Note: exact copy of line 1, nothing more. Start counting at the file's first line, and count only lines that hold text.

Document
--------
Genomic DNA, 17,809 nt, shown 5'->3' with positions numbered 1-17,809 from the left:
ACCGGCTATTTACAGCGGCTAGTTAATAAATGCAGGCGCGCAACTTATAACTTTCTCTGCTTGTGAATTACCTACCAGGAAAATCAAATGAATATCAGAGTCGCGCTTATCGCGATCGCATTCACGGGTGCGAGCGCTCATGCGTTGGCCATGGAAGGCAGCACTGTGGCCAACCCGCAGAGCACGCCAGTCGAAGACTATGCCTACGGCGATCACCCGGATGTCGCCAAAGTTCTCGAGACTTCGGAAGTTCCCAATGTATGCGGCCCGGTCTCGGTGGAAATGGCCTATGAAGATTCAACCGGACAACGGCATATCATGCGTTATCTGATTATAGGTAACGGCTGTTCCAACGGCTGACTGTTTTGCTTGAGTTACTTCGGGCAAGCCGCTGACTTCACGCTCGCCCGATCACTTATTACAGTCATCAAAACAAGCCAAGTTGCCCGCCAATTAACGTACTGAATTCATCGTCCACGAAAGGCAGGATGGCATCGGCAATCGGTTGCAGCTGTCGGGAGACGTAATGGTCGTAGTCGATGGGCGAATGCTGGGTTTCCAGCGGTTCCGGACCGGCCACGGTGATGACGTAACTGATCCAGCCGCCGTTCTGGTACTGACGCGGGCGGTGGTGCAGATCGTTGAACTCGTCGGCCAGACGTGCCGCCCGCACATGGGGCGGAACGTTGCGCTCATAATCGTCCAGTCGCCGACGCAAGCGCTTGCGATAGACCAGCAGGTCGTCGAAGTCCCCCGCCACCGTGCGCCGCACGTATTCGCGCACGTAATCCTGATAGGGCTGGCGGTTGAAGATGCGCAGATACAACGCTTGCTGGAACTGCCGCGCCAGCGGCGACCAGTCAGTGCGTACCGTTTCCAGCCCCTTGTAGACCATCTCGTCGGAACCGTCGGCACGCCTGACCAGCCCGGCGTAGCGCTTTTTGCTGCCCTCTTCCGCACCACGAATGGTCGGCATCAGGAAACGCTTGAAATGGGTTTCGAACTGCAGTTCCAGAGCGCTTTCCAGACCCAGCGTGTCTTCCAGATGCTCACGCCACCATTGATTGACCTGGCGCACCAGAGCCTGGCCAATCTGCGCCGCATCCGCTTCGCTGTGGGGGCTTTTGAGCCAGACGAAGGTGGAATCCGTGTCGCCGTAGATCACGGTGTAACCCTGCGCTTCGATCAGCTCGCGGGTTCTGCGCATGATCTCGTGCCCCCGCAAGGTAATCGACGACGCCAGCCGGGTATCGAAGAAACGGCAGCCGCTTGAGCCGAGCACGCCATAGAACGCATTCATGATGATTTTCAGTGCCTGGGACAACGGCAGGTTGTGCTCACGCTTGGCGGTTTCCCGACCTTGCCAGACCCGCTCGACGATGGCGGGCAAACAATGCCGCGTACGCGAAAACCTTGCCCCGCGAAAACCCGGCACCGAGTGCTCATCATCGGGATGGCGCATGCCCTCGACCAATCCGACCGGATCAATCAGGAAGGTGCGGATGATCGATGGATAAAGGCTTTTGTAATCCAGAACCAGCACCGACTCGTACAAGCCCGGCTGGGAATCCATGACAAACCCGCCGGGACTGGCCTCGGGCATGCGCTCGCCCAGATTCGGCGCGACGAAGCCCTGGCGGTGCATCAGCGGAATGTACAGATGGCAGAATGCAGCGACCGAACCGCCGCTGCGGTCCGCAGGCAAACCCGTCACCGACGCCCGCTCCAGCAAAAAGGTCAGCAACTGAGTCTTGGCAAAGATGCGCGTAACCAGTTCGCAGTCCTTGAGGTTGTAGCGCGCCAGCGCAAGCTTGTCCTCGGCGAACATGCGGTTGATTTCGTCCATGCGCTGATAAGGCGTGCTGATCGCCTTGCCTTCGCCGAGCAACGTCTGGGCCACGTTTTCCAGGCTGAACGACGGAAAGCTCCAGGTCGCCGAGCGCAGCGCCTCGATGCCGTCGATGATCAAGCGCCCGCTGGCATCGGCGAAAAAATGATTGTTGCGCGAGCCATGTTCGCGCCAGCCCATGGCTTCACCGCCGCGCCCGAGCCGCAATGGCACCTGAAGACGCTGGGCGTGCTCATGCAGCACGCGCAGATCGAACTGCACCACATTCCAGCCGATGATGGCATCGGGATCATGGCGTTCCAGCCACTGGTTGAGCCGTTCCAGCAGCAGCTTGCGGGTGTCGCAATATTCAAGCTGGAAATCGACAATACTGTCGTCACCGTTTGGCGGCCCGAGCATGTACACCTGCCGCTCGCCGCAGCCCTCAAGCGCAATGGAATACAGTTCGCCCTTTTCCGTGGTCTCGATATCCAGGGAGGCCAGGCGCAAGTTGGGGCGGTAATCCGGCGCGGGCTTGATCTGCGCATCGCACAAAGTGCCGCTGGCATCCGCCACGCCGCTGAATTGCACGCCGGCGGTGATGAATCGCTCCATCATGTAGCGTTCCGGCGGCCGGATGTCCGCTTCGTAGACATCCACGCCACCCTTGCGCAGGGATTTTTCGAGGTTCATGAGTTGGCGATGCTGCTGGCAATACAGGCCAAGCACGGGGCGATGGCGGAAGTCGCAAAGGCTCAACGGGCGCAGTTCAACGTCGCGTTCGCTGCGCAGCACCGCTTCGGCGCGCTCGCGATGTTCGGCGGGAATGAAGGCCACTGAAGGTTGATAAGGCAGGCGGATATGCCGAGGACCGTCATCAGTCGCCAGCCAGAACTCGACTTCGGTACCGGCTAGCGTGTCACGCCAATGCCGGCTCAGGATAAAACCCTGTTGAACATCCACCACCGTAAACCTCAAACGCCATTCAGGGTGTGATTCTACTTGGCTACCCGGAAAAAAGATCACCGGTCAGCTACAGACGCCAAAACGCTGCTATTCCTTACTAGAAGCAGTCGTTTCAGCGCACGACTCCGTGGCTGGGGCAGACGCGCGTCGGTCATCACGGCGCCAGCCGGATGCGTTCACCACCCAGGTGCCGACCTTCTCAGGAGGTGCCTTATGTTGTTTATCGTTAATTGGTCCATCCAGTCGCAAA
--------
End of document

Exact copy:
Genomic DNA, 17,809 nt, shown 5'->3' with positions numbered 1-17,809 from the left: